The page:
Zambian President Edgar Lungu warned constitutional court judges not to stop him running for another term in office, state media reported, drawing a rebuke from a top legal body.
Lungu told supporters judges could plunge the country into chaos if they made “adventurous” rulings, the Zambia Daily Mail and Times of Zambia reported.
Allies of Lungu’s Patriotic Front party asked the Supreme Court to confirm he will be eligible to stand again in presidential elections scheduled for 2021.
Opponents say that would break the constitution which bars leaders from standing for three terms. He argues his first period in office doesn’t count as he took over after the death of the last leader without an election.
Lungu told a political meeting in Solwezi he had information judges were thinking of barring him from standing again, the newspapers said.
“To my colleagues in the Judiciary, I am warning you because I have information some of you want to be adventurous, your adventure should not plunge us into chaos please,” Lungu was quoted as saying.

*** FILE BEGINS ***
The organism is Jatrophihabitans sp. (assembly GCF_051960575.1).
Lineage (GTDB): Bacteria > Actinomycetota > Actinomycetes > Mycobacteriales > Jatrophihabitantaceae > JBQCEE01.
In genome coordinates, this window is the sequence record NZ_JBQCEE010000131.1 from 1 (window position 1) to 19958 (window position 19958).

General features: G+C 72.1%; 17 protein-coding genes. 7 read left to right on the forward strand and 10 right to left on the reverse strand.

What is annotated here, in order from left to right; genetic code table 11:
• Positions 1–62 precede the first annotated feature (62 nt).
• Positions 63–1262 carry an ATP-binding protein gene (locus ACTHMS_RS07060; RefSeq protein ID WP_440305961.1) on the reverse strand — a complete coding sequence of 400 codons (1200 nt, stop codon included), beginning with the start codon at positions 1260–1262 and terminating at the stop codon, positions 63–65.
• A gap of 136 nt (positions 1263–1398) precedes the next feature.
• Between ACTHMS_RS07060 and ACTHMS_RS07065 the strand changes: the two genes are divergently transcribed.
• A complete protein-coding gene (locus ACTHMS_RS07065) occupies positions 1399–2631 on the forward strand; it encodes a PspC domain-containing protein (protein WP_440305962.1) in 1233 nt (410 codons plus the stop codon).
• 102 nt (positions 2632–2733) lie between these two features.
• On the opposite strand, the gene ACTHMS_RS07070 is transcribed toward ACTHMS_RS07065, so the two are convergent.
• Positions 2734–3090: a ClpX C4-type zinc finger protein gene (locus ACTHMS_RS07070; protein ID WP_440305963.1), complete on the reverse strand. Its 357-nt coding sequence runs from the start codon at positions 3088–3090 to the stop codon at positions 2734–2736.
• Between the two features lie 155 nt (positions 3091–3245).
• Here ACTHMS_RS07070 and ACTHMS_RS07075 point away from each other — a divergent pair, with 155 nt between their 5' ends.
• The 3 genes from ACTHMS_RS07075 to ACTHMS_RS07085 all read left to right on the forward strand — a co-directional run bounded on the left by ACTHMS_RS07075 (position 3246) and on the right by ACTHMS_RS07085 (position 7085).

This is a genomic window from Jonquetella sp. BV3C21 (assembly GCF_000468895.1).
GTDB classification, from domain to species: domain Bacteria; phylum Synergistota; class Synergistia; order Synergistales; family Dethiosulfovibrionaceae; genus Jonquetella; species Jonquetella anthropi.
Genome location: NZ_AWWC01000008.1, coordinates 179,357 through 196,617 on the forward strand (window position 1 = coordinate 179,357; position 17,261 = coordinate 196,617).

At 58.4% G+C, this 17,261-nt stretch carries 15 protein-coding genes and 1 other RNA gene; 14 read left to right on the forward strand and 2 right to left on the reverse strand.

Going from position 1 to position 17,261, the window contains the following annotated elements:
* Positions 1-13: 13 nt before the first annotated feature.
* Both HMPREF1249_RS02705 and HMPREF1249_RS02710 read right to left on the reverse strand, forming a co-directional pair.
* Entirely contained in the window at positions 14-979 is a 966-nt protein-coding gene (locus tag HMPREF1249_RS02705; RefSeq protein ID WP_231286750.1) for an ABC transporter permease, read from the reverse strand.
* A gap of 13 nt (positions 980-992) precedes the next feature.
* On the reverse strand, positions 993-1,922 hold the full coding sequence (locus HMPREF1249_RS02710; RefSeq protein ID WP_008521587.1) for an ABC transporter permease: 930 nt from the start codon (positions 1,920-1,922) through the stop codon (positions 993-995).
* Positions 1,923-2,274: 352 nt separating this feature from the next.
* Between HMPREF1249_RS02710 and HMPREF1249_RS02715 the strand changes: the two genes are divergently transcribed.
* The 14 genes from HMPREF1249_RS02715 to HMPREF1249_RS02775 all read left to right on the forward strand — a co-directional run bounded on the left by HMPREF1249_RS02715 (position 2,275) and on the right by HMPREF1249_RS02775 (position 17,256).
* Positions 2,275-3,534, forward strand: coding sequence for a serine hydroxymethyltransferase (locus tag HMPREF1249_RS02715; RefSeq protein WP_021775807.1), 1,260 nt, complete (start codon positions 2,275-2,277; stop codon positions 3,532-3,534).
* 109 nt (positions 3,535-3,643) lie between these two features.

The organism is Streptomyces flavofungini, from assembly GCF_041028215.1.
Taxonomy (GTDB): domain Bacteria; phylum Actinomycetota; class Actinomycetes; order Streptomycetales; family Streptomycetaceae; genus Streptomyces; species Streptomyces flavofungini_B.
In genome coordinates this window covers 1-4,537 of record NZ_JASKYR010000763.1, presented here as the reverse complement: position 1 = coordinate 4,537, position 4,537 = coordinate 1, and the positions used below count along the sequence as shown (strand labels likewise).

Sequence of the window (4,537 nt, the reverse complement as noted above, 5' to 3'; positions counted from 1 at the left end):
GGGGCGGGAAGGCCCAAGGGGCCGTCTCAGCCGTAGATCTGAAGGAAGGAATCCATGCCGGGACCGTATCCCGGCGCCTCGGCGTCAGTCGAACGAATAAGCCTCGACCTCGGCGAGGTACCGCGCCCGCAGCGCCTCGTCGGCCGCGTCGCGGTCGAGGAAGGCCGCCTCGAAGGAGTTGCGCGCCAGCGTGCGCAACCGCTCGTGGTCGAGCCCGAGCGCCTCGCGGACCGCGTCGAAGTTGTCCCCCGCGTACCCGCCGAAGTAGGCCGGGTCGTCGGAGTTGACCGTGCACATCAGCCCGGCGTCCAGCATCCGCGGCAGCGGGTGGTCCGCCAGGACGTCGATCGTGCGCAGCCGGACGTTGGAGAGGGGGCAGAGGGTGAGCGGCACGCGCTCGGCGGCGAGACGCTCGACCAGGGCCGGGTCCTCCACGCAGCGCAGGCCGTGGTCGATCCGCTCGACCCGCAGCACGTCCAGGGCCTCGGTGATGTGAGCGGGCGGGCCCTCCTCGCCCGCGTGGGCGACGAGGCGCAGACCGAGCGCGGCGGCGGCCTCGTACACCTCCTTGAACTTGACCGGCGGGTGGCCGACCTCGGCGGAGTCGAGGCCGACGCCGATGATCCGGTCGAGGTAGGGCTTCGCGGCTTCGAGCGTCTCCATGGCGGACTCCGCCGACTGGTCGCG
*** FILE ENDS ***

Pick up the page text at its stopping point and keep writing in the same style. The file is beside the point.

He said they should not follow the example of Kenya’s Supreme Court, which annulled the result of a presidential vote in August.
There was no immediate comment from Zambia’s Supreme Court, due to consider the election case on November 16.
The Law Association of Zambia asked Lungu to withdraw his warning saying it served “to undermine the authority of the judiciary and erode public confidence in the institution”.
There was no immediate response from the presidency.
Lungu invoked emergency powers on July 5 to deal with “acts of sabotage” by political opponents. The state of emergency expired on October 11.